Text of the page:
The Limits of Vision and Speech
SHOWING AND TELLING
Simply put, diagnosis wields immense power. It can provide us access to vital medical technology or shame us, reveal a path toward less pain or get us locked up. It opens doors and slams them shut.[i]
—Eli Clare, Brilliant Imperfection: Grappling with Cure
This project is now entering its final stages as we turn to researching the final show of this tripartite exhibition. Unlike Ill at Ease and Three Acts, Three Scenes, which have already been researched, hung, and completed, this final phase is still under development in the research phase. The idea that this would be a three-part exhibition was realized early on in the process, shortly before Ill at Ease went on view in the spring of 2017. For the final component, we want to focus on an aspect that relates to both illness and care, but also could exist as a stand-alone research-curation project. Like Three Acts, Three Scenes, the final exhibition will have a deconstructive methodology focusing on the limitations of diagnosis. In particular, we are interested in bringing together works that draw attention to the limits of diagnostic processes. That is to say that as diagnosis correlates to observation and the determination of maladies, we want this final aspect of our project to consider the ways that all forms of observation and determination are inherently subjective and inter-relational. In other words, we are interested in exploring the limits of diagnostic methodologies and dwelling on what remains in excess of what can be seen, heard, or observed in the body or mind of another. Furthermore, when diagnosis is used in concert with cure, it becomes differentially yoked to class. As Leonard David notes, “the possibility does exist of cures for many impairments that now define a group we call ‘people with disabilities.’ We must recall though, that cures will of course only be available to people with means in wealthy countries.”[ii] While we are not interested in upending the value, need, or capacity of the diagnostic process, as the field of disability studies has pointed out, there is a benefit too of trying to think past the limitations of categorical and definitional diagnoses.
In his most recent book Brilliant Imperfection: Grappling with Cure, disability and LGBTQ activist Eli Clare contends with the issue of cure, arguing that in the pursuit of cure, violence is often enacted. Related to cure, for Clare, is the issue of diagnosis. As quoted in the epigraph, Clare has an ambivalent stance on diagnosis, conceding that it has necessary benefits just as these benefits come with potential or actual consequences. In his typical prosaic analysis, Clare delineates what diagnosis does in an eloquent paragraph worth quoting in its entirety:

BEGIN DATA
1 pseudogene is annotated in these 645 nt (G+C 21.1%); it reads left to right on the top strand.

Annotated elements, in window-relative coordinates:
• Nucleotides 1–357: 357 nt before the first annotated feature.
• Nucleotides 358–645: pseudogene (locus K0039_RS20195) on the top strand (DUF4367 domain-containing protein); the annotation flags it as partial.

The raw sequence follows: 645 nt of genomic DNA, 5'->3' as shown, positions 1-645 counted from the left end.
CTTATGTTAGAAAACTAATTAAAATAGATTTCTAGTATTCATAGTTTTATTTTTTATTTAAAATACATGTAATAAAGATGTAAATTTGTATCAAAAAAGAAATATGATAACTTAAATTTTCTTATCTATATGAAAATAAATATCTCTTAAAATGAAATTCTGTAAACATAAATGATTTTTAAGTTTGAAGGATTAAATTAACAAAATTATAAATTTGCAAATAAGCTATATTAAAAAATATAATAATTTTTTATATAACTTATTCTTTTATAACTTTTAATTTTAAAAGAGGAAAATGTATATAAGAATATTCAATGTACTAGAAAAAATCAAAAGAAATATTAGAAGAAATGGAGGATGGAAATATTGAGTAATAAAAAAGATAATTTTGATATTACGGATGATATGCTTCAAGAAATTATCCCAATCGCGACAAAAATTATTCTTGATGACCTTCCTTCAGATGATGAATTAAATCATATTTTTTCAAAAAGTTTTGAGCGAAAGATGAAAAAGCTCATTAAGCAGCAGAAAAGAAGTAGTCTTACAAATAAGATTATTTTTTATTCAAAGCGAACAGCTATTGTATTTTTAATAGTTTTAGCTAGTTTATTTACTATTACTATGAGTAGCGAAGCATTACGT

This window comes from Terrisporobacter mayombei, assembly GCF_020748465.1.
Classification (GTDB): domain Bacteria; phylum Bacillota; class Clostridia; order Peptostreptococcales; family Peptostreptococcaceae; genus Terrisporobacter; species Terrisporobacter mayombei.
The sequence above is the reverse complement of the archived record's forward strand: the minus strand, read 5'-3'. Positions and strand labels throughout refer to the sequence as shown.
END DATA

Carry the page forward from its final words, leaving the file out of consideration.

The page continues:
Diagnosis names the conditions in our body-minds, charts the connections between them. It holds knowledge. It organizes visceral realities. It draws borders and boundaries, separating fluid in the lungs from high blood pressure, ulcers from kidney stones, declaring anxiety attacks distinct from heart attacks, post-traumatic stress disconnected from depression. It legitimizes some pain as real; it identifies other pain as psychosomatic or malingering. It reveals little about the power of these borders and boundaries. Through its technology–x-rays, MRIs, blood draws, EKGs, CAT scans–diagnosis transforms our three-dimensional body-minds into two-dimensional graphs and charts, images on light boards, symptoms in databases, words on paper. It holds history and creates baselines. It predicts the future and shapes all sorts of decisions. It unleashes political and cultural forces. At its best, diagnosis affirms our distress, orients us to what’s happening in our body-minds, helps make meaning out of chaotic visceral experiences.[iii]
As Clare rightfully points out, diagnosis is intimately tethered to the technologies and processes that promise to make the body and the mind legible for analysis and interpretation. Recognizing that “diagnosis rarely stays at its best,” Clare, who is a trans man living with cerebral palsy, has many justifiable reasons and lived experiences that warrant his skepticism for both the diagnostic process and the rhetoric of cure that follows.[iv] As he has experienced it, and as he has witnessed others go through it’s torturous process, he points out: “It is brandished as authority, our body-minds band to match diagnostic criteria rather than vice versa.”[v] Even as Claire is critical of diagnosis and cure, he grapples with the spaces and situations within which his rhetoric might not fit, realizing that what cure, and perhaps even diagnosis, mean to him might not be the same for someone else going through illness, disease, or disability.